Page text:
Some friends asked me how can they know when someone has a stroke and what they should do about it. Its summarised quite well on this chart.
A few words about the last point – stroke is a medical emergency. If given through the veins within three hours of the start of symptoms, a clot-busting drug called tissue plasminogen activator (tPA) can reduce long-term disability for the most common type of stroke, by dissolving the clot that caused the blockage. In some cases, the stroke may be completely cured. As this drug can only be given in hospital, its important to transport a person suspected of a stroke to the Emergency Department as soon as possible.
- Earlier Treatment with Clot-Busters Boosts Survival in Stroke (everydayhealth.com)
- Emergency Medicine: Recognize the Signs of Stroke (omtimes.com)
- Stroke Treatment – Why Every Second Counts (everydayhealth.com)
What happens when an internationally renowned child specialist working in one of the world’s best children’s hospitals is found guilty of sexually abusing young boys? The news barely made it into most of the world’s mass media 2 weeks ago..read on.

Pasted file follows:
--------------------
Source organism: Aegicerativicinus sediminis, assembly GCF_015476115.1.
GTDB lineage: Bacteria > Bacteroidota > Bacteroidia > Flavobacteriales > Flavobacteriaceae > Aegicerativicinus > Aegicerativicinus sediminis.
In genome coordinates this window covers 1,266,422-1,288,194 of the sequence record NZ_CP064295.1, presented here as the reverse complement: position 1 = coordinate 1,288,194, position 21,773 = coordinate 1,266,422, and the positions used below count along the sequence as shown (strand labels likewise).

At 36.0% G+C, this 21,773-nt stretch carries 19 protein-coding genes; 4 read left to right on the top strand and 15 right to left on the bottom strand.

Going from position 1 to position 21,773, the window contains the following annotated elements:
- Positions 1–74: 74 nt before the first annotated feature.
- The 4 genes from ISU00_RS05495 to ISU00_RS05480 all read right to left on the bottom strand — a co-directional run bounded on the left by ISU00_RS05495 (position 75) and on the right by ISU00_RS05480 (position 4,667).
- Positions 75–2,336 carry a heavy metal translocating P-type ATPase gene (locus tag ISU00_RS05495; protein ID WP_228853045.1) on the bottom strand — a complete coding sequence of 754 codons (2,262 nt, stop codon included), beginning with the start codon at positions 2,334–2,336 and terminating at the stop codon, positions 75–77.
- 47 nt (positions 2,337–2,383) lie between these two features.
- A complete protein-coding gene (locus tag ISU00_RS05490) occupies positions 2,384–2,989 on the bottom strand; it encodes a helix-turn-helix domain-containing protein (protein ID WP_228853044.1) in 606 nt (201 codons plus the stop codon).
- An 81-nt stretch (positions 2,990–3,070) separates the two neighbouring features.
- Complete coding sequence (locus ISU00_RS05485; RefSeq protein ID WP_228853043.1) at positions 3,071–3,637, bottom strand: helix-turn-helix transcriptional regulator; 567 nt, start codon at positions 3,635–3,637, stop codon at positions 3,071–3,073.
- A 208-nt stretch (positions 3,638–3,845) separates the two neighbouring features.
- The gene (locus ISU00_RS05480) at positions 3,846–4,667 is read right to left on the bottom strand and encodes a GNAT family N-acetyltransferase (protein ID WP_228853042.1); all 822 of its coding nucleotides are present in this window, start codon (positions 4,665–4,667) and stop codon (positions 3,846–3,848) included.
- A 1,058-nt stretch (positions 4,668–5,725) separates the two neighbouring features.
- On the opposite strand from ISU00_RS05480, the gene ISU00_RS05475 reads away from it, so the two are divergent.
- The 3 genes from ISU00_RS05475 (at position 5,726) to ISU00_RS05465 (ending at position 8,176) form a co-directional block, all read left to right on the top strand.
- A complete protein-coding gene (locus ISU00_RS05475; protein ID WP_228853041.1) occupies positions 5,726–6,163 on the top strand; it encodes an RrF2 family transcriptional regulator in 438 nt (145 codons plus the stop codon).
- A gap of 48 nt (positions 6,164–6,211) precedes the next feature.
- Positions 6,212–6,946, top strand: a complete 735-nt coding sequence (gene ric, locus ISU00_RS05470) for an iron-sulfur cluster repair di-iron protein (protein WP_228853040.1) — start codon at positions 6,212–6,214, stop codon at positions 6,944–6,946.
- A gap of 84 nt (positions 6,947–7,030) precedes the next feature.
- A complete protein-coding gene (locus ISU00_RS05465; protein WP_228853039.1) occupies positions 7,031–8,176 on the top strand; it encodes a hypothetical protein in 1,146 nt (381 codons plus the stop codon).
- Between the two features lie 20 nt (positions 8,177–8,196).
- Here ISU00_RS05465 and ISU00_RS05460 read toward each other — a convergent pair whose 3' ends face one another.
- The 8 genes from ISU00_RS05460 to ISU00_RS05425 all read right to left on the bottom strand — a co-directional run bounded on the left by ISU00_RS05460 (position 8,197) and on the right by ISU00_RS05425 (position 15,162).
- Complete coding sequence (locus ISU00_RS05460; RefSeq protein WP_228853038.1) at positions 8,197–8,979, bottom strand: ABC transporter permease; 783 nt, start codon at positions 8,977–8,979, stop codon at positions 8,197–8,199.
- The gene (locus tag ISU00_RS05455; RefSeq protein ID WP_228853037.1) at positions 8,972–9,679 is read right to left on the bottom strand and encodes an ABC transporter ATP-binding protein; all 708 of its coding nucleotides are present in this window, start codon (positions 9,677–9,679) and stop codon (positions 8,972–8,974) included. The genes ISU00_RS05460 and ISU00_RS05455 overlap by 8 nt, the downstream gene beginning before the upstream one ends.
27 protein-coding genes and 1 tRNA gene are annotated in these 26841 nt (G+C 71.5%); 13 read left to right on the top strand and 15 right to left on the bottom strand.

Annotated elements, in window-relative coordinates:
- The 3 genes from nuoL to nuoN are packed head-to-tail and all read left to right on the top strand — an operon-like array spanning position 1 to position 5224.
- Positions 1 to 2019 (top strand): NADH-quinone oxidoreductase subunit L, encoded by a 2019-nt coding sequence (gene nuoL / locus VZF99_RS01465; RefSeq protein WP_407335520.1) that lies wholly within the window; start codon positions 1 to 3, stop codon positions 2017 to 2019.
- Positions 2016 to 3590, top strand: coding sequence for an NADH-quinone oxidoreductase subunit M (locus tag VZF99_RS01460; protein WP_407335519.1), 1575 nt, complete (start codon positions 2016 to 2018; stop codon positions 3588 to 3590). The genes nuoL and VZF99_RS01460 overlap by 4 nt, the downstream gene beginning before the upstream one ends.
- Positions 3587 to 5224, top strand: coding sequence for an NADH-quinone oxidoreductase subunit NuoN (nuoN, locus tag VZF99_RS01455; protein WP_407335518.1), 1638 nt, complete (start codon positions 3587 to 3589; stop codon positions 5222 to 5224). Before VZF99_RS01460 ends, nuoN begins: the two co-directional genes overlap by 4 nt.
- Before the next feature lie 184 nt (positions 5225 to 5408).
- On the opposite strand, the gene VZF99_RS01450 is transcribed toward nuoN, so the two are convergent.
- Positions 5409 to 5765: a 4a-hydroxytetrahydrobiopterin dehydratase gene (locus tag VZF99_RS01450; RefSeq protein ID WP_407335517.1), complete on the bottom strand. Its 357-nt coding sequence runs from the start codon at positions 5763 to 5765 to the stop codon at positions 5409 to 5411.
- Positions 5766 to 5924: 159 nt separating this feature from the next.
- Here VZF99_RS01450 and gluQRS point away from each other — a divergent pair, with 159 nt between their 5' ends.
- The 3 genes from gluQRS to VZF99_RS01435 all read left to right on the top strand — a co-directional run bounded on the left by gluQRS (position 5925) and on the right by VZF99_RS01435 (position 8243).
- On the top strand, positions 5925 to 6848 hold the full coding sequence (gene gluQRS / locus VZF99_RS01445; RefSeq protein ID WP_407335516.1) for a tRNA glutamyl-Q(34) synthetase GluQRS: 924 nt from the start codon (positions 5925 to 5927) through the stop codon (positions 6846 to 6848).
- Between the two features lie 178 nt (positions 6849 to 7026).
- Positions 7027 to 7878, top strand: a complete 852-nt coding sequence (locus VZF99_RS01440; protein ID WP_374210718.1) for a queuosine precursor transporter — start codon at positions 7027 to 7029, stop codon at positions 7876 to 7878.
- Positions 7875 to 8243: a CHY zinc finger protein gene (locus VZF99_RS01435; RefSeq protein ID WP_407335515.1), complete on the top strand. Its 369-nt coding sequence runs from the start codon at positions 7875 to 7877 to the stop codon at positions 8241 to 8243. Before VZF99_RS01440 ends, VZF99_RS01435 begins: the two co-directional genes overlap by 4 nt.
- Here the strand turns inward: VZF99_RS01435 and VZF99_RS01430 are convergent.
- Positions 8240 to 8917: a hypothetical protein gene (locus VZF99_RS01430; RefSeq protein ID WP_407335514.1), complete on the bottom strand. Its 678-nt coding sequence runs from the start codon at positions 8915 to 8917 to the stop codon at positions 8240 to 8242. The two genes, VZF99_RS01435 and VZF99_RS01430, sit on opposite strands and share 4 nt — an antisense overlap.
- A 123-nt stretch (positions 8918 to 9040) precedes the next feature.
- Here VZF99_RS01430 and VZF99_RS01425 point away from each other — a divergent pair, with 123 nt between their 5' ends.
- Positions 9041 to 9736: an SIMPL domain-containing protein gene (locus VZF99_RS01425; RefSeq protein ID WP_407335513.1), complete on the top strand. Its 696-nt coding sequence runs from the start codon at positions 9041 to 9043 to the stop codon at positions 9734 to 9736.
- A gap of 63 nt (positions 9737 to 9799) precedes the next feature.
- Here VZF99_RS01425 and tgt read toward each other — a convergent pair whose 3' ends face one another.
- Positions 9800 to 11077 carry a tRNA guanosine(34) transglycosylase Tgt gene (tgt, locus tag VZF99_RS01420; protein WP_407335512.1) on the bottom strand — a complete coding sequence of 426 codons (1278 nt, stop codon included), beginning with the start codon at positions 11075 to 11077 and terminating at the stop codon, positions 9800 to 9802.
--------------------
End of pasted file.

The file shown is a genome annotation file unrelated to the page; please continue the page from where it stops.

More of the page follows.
Prof Philipp Bonhoeffer, former head of cardiology at the Great Ormond Street Hospital for Children, London until 2010, was found guilty by a panel of the Medical Practitioners Tribunal Service on 21st September 2012 of sexually molesting young boys in France and Kenya. Read the full details here.
In a subseqent meeting of the Panel a few days later, it ruled that Prof Bonhoeffer’s fitness to practise was impaired by reason of misconduct and decided to erase him from the General Medical Council register, thereby barring him from practising as a doctor in the UK.
The punishment appears appropriate but some isuues need to be highlighted:
-Why did it take so long for the Panel to formalise the charges when the first reported abuse was as early as 1995?
-Was there any element of cover-up by peers or the hospital in an attempt to save face?
-Being struck off the GMC Register in the UK merely means being barred from working in that country. He is still able to practise in Belgium (where he hails from) as well as the Continent.
This case highlights once again that professionals, being placed in a privileged position as a member of the medical profession, are entrusted with certain reponsibilities for which they are beholden to uphold. When this trust is abused, mechanisms must be in place to protect this trust. The question is, are these mechanisms adequate?